whether those responses would cause interoperability problems with whether those responses would cause interoperability problems with
HTTP-only clients, and this section addresses those concerns. HTTP-only clients, and this section addresses those concerns.
Since any HTTP client ought to handle unrecognized 400-level and 500- Since any HTTP client ought to handle unrecognized 400-level and 500-
level status codes as errors, the following new status codes should level status codes as errors, the following new status codes should
not present any issues: 422, 423 and 507 (424 is also a new status not present any issues: 422, 423, and 507 (424 is also a new status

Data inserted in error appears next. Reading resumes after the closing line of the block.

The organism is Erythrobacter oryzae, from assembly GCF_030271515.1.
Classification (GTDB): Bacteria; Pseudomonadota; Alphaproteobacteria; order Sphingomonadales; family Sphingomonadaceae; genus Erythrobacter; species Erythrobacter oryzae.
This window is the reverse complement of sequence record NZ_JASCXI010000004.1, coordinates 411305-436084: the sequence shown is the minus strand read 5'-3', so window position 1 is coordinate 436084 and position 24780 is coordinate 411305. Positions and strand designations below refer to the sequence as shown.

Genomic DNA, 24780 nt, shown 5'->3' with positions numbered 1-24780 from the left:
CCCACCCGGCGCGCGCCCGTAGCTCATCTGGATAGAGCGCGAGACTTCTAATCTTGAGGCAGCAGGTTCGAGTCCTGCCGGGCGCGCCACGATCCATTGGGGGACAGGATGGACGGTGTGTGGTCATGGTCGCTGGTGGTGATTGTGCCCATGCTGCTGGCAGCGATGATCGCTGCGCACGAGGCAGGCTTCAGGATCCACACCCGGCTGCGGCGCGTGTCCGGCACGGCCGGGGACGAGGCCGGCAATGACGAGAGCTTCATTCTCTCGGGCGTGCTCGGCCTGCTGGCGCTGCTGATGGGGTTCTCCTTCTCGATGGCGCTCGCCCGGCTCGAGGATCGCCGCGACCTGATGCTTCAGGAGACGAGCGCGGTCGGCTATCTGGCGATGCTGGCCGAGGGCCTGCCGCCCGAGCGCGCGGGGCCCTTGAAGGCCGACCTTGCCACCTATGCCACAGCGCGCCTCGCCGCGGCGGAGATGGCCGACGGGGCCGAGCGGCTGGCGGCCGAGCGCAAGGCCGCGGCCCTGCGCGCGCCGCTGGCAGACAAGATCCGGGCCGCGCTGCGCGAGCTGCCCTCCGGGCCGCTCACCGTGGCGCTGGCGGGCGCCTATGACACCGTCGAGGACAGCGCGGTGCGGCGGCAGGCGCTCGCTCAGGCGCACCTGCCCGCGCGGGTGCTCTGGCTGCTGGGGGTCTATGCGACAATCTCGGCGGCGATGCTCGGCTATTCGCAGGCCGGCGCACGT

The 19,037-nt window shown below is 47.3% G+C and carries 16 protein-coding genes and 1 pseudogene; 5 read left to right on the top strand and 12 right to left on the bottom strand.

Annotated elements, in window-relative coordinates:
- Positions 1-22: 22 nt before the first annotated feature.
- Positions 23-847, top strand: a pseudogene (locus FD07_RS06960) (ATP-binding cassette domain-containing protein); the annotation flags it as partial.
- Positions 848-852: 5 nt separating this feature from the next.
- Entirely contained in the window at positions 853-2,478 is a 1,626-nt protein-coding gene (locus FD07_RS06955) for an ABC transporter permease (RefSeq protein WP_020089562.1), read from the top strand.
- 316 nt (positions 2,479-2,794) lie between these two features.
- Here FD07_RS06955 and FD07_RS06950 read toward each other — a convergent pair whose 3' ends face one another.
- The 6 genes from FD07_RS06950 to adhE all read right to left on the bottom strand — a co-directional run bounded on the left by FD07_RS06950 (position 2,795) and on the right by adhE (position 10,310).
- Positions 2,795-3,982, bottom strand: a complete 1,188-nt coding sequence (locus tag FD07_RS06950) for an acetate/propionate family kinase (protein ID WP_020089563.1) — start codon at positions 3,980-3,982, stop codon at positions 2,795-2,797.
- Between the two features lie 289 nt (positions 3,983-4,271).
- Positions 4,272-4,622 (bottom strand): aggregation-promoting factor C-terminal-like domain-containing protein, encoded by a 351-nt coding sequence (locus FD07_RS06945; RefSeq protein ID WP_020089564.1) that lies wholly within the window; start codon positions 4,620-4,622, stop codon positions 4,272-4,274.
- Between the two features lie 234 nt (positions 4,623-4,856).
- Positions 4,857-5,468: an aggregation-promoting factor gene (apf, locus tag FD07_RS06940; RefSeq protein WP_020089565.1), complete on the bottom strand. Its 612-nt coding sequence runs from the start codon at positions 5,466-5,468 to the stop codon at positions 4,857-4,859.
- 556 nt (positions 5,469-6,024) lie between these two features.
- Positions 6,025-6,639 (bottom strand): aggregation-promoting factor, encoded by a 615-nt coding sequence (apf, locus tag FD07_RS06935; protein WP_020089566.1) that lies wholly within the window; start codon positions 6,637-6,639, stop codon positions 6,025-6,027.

code but it appears only in the body of a Multistatus response.) So, code but it appears only in the body of a Multistatus response.) So,
for example, if a HTTP client attempted to PUT or DELETE a locked for example, if an HTTP client attempted to PUT or DELETE a locked
resource, the 423 Locked response ought to result in a generic error resource, the 423 Locked response ought to result in a generic error
presented to the user. presented to the user.
The 207 Multistatus response is interesting because a HTTP client The 207 Multistatus response is interesting because an HTTP client
issuing a DELETE request to a collection might interpret a 207 issuing a DELETE request to a collection might interpret a 207
response as a success, even though it does not realize the resource response as a success, even though it does not realize the resource